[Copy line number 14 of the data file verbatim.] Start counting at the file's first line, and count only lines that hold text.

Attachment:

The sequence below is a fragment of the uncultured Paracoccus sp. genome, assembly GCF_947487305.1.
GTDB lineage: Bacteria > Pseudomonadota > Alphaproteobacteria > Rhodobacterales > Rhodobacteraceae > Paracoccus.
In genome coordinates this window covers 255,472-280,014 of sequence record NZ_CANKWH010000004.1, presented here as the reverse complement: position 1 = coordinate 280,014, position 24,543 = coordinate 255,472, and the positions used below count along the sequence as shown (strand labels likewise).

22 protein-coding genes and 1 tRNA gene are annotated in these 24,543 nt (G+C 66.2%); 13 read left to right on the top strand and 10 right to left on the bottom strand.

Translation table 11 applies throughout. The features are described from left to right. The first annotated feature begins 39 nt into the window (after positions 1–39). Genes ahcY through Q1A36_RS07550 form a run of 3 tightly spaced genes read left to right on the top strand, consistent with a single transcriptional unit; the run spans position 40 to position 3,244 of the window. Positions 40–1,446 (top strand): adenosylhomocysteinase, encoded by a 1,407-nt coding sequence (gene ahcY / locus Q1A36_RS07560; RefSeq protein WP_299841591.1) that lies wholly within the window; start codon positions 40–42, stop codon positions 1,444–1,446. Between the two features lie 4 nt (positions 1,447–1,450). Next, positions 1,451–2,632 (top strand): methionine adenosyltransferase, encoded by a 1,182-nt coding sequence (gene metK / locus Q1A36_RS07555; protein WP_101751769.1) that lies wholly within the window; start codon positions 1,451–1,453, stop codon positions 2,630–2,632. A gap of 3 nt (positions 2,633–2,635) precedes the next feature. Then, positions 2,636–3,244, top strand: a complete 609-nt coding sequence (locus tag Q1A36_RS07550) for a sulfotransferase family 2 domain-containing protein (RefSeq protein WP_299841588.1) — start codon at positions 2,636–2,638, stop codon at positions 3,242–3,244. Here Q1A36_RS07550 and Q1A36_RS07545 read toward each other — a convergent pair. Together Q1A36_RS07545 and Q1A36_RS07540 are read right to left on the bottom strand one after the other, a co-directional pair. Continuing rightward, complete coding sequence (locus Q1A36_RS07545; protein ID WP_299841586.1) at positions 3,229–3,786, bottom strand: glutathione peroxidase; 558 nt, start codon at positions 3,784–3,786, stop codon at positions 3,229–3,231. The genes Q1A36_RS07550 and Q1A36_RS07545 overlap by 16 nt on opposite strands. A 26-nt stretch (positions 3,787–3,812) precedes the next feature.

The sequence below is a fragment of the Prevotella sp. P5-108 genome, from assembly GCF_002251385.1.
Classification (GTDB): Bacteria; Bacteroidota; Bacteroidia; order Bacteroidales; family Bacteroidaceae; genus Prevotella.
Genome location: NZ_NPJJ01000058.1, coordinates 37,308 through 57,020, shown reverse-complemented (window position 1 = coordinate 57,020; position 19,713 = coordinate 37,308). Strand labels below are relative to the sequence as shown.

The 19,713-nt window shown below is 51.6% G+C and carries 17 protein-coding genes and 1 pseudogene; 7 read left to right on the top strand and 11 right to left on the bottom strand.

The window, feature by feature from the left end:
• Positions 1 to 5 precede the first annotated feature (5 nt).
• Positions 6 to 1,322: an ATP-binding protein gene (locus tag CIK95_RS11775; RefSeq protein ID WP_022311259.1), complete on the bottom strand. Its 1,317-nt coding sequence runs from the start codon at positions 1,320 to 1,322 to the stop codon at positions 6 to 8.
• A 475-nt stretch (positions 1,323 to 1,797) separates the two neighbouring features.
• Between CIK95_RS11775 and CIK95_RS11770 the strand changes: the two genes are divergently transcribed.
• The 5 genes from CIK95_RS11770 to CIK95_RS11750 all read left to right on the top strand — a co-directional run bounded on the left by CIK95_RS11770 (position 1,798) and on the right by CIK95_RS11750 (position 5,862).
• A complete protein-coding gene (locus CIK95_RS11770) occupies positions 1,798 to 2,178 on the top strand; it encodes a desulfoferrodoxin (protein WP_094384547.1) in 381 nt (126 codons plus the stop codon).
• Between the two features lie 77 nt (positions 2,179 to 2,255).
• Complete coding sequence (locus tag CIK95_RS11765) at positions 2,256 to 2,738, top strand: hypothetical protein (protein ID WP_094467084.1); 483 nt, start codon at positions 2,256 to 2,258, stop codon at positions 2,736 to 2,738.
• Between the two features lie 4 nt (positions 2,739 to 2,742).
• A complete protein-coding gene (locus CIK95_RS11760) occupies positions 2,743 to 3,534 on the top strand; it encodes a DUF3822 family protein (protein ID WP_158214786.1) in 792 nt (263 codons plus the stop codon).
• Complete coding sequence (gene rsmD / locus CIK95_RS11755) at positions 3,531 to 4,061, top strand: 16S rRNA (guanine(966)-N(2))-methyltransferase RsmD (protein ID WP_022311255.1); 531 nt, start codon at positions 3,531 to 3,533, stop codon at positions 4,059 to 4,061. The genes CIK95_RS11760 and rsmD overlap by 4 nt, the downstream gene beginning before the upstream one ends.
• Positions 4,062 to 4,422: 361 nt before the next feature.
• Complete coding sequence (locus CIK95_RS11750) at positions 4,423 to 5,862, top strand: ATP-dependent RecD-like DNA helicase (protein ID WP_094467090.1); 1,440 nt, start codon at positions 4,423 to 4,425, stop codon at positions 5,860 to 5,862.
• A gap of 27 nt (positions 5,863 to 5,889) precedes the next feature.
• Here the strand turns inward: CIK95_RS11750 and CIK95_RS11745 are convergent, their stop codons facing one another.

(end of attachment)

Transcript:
• Between CIK95_RS11775 and CIK95_RS11770 the strand changes: the two genes are divergently transcribed.